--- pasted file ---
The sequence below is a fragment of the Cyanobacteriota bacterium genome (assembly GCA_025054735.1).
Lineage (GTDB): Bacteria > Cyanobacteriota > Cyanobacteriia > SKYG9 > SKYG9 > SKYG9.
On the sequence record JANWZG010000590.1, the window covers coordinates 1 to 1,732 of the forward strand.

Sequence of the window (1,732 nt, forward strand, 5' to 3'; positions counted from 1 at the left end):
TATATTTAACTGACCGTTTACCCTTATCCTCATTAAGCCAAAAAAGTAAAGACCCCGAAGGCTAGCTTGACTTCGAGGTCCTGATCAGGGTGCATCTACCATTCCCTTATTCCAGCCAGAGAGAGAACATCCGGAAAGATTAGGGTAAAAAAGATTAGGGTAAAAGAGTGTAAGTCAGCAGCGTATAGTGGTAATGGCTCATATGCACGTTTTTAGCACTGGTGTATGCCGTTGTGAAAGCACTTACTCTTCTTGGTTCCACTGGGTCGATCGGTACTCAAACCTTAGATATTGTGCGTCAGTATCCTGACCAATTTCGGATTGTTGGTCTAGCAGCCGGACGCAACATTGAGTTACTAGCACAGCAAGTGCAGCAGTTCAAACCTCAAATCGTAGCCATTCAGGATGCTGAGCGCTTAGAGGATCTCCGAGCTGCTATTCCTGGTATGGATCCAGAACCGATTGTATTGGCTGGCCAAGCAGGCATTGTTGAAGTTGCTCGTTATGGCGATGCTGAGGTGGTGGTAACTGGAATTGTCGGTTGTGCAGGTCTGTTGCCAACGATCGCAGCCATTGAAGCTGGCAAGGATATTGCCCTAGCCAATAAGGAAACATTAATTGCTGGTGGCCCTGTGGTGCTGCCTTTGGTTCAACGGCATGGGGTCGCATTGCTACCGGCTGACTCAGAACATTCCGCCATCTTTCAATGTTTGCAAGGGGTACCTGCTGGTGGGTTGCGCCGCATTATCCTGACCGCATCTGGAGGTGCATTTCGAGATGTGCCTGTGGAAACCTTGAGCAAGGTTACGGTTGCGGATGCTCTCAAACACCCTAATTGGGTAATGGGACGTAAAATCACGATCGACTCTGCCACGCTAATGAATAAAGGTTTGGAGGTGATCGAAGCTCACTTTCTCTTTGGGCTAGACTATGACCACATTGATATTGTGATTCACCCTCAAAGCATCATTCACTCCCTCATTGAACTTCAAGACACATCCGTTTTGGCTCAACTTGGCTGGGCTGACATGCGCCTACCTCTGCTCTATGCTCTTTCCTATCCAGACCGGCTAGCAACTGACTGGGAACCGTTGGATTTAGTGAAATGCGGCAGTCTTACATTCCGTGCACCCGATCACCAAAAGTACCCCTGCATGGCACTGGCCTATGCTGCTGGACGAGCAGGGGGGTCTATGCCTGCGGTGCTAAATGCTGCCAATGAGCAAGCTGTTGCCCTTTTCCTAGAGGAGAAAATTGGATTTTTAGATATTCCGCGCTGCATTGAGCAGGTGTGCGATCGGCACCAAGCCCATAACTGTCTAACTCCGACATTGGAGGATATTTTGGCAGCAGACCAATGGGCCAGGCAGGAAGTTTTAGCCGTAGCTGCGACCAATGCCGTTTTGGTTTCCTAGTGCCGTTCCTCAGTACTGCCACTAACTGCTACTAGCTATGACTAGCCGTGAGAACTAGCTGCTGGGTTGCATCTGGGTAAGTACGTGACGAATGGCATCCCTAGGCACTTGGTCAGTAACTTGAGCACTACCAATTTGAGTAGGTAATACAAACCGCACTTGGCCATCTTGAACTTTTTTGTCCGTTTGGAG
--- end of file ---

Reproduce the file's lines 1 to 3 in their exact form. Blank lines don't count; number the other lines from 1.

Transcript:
The sequence below is a fragment of the Cyanobacteriota bacterium genome (assembly GCA_025054735.1).
Lineage (GTDB): Bacteria > Cyanobacteriota > Cyanobacteriia > SKYG9 > SKYG9 > SKYG9.
On the sequence record JANWZG010000590.1, the window covers coordinates 1 to 1,732 of the forward strand.